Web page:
Qualcomm and its Snapdragon 810 may have just gotten a new ally, however indirect it may be. It has just announced that Japan’s largest operator, NTT DoCoMo, will be adopting its security technology which is offers under the Sense ID brand. The platform forms the basis for, among other things, Qualcomm’s advanced fingerprint sensing technology, which will allow manufacturers to optionally fit biometric sensors that can see through dirt and even certain metals. DoCoMo will use Sense ID as part of its own mobile authentication service that it will be launching on Wednesday.
Qualcomm showed off its own biometric security platform at MWC 2015 in March, focusing on augmenting the already popular fingerprint scanning practice. What makes Qualcomm’s Sense ID fingerprint scanning different from, say, Touch ID is that it doesn’t need a capacitive sensor or button to work. The ultrasonic technology employed by the system allows it to “see” through dirt, oil, sweat, water, glass, plastic, and in some cases even metal. This can theoretically turn any touchscreen into a fingerprint sensor of its own.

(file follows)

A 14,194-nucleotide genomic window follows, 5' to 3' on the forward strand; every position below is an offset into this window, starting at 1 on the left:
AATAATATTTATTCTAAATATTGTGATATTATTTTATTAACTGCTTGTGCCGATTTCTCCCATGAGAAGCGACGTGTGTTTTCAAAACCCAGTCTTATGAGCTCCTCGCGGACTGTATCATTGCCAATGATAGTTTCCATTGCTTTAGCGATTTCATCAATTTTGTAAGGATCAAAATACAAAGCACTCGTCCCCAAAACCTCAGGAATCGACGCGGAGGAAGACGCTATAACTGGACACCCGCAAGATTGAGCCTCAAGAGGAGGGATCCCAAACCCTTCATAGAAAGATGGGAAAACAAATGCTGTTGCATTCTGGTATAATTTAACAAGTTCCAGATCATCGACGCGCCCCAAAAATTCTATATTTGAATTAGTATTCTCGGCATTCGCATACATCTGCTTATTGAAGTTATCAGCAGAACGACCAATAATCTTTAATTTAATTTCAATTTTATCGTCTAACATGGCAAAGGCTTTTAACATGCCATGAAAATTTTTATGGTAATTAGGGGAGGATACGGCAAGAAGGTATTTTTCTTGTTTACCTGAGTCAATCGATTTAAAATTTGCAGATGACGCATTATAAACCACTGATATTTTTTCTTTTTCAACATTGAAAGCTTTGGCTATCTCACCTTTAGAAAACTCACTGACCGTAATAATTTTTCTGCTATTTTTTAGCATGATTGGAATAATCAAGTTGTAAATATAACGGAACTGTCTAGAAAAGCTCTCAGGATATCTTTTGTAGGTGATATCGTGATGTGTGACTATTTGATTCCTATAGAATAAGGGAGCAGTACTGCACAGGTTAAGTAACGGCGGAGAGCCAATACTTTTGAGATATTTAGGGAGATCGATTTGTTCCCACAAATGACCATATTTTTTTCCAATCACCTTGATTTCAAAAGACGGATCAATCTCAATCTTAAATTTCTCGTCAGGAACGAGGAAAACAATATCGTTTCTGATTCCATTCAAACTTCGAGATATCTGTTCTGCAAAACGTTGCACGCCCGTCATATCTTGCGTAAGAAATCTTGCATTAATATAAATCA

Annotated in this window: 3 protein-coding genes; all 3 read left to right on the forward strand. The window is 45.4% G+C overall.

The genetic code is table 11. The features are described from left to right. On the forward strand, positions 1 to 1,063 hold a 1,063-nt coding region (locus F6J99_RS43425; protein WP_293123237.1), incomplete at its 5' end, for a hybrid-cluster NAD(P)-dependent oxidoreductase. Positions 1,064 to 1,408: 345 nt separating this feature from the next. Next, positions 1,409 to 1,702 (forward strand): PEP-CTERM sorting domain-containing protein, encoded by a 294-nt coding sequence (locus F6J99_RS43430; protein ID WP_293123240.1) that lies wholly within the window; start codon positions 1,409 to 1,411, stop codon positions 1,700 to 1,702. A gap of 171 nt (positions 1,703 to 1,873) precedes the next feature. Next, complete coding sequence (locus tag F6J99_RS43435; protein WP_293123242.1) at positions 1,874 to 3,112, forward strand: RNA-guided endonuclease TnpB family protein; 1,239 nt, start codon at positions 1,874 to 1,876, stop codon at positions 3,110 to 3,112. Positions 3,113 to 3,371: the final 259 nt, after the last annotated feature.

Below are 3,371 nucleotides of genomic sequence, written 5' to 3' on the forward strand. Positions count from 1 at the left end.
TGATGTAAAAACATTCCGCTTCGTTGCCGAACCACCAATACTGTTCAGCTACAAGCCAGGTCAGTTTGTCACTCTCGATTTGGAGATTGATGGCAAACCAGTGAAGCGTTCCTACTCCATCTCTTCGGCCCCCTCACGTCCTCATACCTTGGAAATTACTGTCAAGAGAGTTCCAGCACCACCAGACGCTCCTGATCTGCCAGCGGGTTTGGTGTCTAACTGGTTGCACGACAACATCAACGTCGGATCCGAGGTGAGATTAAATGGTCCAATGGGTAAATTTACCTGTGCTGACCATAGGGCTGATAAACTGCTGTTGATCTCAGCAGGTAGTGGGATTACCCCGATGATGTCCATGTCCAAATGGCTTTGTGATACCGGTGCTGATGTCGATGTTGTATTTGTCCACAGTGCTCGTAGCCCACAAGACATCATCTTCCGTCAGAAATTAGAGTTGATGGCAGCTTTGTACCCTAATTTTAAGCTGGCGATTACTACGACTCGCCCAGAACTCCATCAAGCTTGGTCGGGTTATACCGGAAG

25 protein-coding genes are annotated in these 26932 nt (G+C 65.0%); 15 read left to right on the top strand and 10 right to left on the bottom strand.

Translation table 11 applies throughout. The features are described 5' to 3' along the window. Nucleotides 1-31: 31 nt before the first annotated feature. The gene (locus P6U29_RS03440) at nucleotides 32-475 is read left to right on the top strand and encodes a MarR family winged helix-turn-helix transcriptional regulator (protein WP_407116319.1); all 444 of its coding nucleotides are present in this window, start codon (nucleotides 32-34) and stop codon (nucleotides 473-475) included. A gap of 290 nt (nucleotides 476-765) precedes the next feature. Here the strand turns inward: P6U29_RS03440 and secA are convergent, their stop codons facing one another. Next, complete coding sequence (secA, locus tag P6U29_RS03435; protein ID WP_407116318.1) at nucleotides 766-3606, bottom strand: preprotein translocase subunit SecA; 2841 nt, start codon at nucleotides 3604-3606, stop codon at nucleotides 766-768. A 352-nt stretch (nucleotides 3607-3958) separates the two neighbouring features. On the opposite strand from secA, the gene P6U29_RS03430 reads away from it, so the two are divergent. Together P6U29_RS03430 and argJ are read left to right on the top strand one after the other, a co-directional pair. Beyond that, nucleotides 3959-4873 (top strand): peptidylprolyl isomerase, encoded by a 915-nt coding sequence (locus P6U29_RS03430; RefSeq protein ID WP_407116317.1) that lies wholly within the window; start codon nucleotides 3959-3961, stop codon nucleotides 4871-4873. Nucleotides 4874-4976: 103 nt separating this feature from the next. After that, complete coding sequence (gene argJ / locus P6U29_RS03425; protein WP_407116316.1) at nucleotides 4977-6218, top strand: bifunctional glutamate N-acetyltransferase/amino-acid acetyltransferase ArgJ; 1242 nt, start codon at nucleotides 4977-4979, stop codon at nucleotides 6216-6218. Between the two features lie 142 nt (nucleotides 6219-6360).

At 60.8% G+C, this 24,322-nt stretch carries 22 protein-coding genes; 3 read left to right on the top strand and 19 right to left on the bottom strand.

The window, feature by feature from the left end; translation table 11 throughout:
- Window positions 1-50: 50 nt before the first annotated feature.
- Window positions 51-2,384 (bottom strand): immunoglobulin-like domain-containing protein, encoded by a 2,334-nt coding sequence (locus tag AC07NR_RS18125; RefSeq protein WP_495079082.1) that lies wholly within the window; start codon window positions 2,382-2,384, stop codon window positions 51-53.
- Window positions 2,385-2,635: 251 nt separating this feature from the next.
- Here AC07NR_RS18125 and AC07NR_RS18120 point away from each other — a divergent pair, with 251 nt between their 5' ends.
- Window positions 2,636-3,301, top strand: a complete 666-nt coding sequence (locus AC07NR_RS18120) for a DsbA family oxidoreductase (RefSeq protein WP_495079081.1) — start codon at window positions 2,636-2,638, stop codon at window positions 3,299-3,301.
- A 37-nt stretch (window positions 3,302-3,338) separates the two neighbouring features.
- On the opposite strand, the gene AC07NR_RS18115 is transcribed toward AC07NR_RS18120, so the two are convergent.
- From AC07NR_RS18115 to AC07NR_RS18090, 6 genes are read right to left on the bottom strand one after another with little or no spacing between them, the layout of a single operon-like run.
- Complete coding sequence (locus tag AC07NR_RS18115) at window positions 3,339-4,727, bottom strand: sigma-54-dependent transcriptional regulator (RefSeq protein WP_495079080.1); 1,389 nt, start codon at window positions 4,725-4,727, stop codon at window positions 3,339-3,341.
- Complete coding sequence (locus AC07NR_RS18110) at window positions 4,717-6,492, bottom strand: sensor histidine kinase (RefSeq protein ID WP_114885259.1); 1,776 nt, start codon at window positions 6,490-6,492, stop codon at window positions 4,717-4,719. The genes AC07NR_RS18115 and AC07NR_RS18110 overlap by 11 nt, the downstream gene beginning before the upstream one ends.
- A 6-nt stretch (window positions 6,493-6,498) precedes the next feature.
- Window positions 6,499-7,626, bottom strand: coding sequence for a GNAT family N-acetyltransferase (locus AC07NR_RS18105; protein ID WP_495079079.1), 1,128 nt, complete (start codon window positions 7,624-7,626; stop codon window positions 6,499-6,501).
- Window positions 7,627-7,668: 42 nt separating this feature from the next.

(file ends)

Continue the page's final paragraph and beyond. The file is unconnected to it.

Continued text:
Whether or not DoCoMo smartphones will actually include such a sensor will be up to the manufacturers themselves, building on Sense ID’s implementation of the FIDO (Fast IDentity Online) Alliance’s Universal Authentication Framework protocol. FIDO has become the industry standard in implementing biometric security features and is used by the likes of Microsoft’s upcoming Windows 10 feature, Google’s U2F USB Key authentication, and Synaptics’ SecurePad touchpad.
DoCoMo is the first major carrier in the industry to wholeheartedly adopt Qualcomm Sense ID as a part of its own new authentication, system where Sense ID will be utilized together with other third party biometric sensors. The first smartphones to utilize this combined technology and service will be devices from Sharp and Fujitsu, while it is expected that newer Android smartphones from the carrier will also follow suit.
Update: An earlier version of this story reported that DoCoMo would use Qualcomm’s fingerprint sensing; however, that will be left to individual handset OEMs to decide.